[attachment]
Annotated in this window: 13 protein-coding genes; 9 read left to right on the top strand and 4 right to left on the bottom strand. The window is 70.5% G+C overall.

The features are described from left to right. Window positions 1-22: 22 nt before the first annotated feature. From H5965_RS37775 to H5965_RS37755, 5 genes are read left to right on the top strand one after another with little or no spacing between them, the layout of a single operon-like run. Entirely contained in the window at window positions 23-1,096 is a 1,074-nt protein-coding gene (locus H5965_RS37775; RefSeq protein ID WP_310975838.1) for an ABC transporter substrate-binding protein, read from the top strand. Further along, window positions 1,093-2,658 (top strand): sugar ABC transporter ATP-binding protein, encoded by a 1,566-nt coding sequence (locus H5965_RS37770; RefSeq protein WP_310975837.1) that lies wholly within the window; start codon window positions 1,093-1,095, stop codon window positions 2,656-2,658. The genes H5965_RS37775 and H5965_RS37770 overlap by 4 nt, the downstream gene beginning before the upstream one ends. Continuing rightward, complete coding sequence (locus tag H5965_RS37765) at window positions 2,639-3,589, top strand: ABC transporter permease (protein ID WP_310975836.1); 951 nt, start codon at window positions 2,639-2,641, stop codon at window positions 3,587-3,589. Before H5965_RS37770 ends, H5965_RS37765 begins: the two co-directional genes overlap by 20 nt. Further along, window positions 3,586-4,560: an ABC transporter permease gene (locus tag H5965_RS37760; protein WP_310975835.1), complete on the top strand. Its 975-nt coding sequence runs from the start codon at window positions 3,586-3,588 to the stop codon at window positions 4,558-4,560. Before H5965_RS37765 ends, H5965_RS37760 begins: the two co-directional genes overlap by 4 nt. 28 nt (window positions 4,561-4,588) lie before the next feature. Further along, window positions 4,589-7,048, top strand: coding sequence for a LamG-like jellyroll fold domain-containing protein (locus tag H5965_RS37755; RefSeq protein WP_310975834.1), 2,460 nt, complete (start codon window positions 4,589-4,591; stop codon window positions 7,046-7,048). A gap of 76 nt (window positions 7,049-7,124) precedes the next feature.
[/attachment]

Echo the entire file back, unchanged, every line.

Annotated in this window: 13 protein-coding genes; 9 read left to right on the top strand and 4 right to left on the bottom strand. The window is 70.5% G+C overall.

The features are described from left to right. Window positions 1-22: 22 nt before the first annotated feature. From H5965_RS37775 to H5965_RS37755, 5 genes are read left to right on the top strand one after another with little or no spacing between them, the layout of a single operon-like run. Entirely contained in the window at window positions 23-1,096 is a 1,074-nt protein-coding gene (locus H5965_RS37775; RefSeq protein ID WP_310975838.1) for an ABC transporter substrate-binding protein, read from the top strand. Further along, window positions 1,093-2,658 (top strand): sugar ABC transporter ATP-binding protein, encoded by a 1,566-nt coding sequence (locus H5965_RS37770; RefSeq protein WP_310975837.1) that lies wholly within the window; start codon window positions 1,093-1,095, stop codon window positions 2,656-2,658. The genes H5965_RS37775 and H5965_RS37770 overlap by 4 nt, the downstream gene beginning before the upstream one ends. Continuing rightward, complete coding sequence (locus tag H5965_RS37765) at window positions 2,639-3,589, top strand: ABC transporter permease (protein ID WP_310975836.1); 951 nt, start codon at window positions 2,639-2,641, stop codon at window positions 3,587-3,589. Before H5965_RS37770 ends, H5965_RS37765 begins: the two co-directional genes overlap by 20 nt. Further along, window positions 3,586-4,560: an ABC transporter permease gene (locus tag H5965_RS37760; protein WP_310975835.1), complete on the top strand. Its 975-nt coding sequence runs from the start codon at window positions 3,586-3,588 to the stop codon at window positions 4,558-4,560. Before H5965_RS37765 ends, H5965_RS37760 begins: the two co-directional genes overlap by 4 nt. 28 nt (window positions 4,561-4,588) lie before the next feature. Further along, window positions 4,589-7,048, top strand: coding sequence for a LamG-like jellyroll fold domain-containing protein (locus tag H5965_RS37755; RefSeq protein WP_310975834.1), 2,460 nt, complete (start codon window positions 4,589-4,591; stop codon window positions 7,046-7,048). A gap of 76 nt (window positions 7,049-7,124) precedes the next feature.